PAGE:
Casting JonBenet, a 2017 documentary recently released on Netflix, follows the casting of local Colorado actors for the roles of the Ramsey family, as well as other major players involved with the titular, real-life murder case. Between reading lines and screen testing for the parts, the various actors talk about their real theories and thoughts behind the death of JonBenet Ramsey in almost dinner table like fodder.

However, because these are just regular people who were living locally during the time of the investigations, the investigation is vastly different than a series of experts chiming in. Their sometimes-passionate expressions about who they believe really committed the crime are akin to water cooler discussions in the aftermath of a widely covered news story. In this way Casting JonBenet shows how this case has found its way into pop culture and into relevance.

The doc comes at the perfect moment in time, too, as The People vs. O.J. Simpson, another study of a sensationalized case, recently brought a new perspective on how we process this kind of media (although it was a dramatic take, rather than a documentary). While The People vs. O.J. Simpson captured more of the feelings, depictions in the media, and speculated on various behind the scenes shenanigans, it nevertheless breathed new life into a trial that happened 23 years ago.

Both Casting JonBenet and The People vs. O.J. Simpson tap into our long-running fascinations with these cases that have solidified their place in history. For instance, O.J. Simpson was an all-American athlete, the perfect specimen of human performance and an inspiration to those who wanted to achieve a similar status. This juxtaposition of his status to the brutal crime scene of Nicole Brown and Ron Goldman, along with the series of bizarre events that followed, struck a chord with the American People.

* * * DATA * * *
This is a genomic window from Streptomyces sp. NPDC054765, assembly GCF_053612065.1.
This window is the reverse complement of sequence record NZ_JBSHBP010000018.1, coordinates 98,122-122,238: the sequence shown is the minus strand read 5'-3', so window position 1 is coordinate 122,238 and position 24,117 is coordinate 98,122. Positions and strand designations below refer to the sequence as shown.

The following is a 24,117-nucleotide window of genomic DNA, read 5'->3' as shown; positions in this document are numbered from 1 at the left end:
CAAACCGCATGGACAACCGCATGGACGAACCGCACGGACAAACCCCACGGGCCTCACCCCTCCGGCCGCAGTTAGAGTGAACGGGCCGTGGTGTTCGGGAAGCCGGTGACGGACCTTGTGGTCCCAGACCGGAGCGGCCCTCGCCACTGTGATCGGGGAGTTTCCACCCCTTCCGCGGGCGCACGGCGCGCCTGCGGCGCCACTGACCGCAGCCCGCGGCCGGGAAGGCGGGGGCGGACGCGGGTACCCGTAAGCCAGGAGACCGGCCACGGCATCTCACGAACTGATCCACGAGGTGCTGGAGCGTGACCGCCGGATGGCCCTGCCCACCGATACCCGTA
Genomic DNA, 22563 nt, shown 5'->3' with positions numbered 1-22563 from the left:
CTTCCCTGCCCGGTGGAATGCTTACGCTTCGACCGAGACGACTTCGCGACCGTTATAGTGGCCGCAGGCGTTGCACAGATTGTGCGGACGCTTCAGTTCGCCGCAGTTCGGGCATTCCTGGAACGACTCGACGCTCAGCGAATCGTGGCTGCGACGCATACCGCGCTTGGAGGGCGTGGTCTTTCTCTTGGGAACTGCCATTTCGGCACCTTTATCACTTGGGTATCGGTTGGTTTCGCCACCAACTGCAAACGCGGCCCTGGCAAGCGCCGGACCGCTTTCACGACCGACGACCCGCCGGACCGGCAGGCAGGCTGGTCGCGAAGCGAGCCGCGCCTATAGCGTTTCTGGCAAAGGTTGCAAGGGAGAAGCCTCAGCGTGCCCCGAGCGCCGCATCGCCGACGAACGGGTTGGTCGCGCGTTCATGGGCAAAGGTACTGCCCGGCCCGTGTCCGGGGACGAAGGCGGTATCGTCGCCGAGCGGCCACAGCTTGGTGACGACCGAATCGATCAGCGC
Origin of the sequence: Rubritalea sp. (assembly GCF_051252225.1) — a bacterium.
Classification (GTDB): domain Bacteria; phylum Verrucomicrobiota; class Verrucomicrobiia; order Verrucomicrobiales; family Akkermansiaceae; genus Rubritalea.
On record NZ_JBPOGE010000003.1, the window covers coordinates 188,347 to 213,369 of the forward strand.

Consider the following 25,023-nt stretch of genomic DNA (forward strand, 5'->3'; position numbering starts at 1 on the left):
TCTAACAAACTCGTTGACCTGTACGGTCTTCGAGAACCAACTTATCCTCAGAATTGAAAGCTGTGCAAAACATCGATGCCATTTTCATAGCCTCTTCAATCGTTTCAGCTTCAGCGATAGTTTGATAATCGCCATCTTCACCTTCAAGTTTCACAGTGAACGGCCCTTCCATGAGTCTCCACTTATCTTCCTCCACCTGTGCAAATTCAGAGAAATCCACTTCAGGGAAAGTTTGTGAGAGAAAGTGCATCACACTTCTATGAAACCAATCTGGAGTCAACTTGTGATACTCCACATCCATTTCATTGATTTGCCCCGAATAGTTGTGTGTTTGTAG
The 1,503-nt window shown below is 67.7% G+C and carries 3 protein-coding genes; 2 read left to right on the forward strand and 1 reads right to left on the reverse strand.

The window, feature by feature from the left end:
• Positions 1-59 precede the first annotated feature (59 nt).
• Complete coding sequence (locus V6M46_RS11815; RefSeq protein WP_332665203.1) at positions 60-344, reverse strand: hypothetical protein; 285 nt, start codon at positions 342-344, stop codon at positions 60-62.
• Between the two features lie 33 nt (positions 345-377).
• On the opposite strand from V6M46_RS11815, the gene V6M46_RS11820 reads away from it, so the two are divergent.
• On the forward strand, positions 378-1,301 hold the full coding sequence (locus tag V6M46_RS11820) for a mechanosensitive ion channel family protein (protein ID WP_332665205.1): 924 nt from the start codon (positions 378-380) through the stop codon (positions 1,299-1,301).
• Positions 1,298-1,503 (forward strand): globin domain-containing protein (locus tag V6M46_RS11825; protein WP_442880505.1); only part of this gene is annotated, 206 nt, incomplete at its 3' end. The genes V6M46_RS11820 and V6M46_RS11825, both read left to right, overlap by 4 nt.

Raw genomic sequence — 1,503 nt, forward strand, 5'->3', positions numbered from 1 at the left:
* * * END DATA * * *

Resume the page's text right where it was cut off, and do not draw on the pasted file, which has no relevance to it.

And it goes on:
How could someone that was on their child’s Wheaties boxes every morning commit this crime? Widespread disbelief and questioning circumstances have led to years of fascination with the case and infamous monikers such as “If the glove don’t fit, you must acquit.” Anyone who was following the case at the time will typically have their own version of events based on the evidence presented during the trial, and the theories thrown about afterwards.

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The case of JonBenet Ramsey parallels to O.J. Simpson in almost every aspect mentioned above. The Ramsey family was the pinnacle of success, they had two beautiful children, they were cherished in their community, and they were just living the middle class American dream. The report of the graphic nature of the murder and the odd details surrounding JonBenet’s death contributed to a fixation that remains to this day.

Like in the case of O.J. Simpson, many of those still living in the community have their own ideas about what happened that night and their own analysis of the events that followed the murder. Casting JonBenet captures these speculations and passionate theories in an entertaining way, such as how John and Patsy Ramsey should have conveyed their emotions on television, various disagreements on the ransom note, and of course, lavish presumptions on who really killed JonBenet.

 Each actor has their own opinion and theory, some of which are based on their own personal experiences. This also extends to each actor’s interpretation of the characters they are playing, which brings more of their opinions to light. For example, there are several Patsy Ramseys captured by starkly different actresses with varying degrees of experience and interpretations.

But, it is through the combination of these actresses playing Patsy Ramsey that you get a myriad of what a mother may go through in the aftermath of losing her daughter. Some of the actresses cry, some show quiet resolve, some look distraught, but they all visualize their interpretation of what they impose on what Patsy Ramsey should have felt in those moments. Each of the parts casted have this same experience and placing their screen tests alongside their theories of the murder was brilliant.

Casting JonBenet is an interesting piece of film that seeks to analyze the cultural attitudes and opinions on the murder of JonBenet Ramsey. While it is mostly thoughtful and respectful, there are times where the documentary takes a break to ease the intensity of certain, real-life moments. One of these such breaks surrounds the fascinating actor that is eventually chosen to play the police chief, but I won’t spoil it for you (you will know it when you see it). This documentary captures something that is lost in most coverage of sensationalized murders–and that’s arguably it’s biggest selling point—the effect it has on regular, everyday people.

Casting JonBenet is available now on Netflix.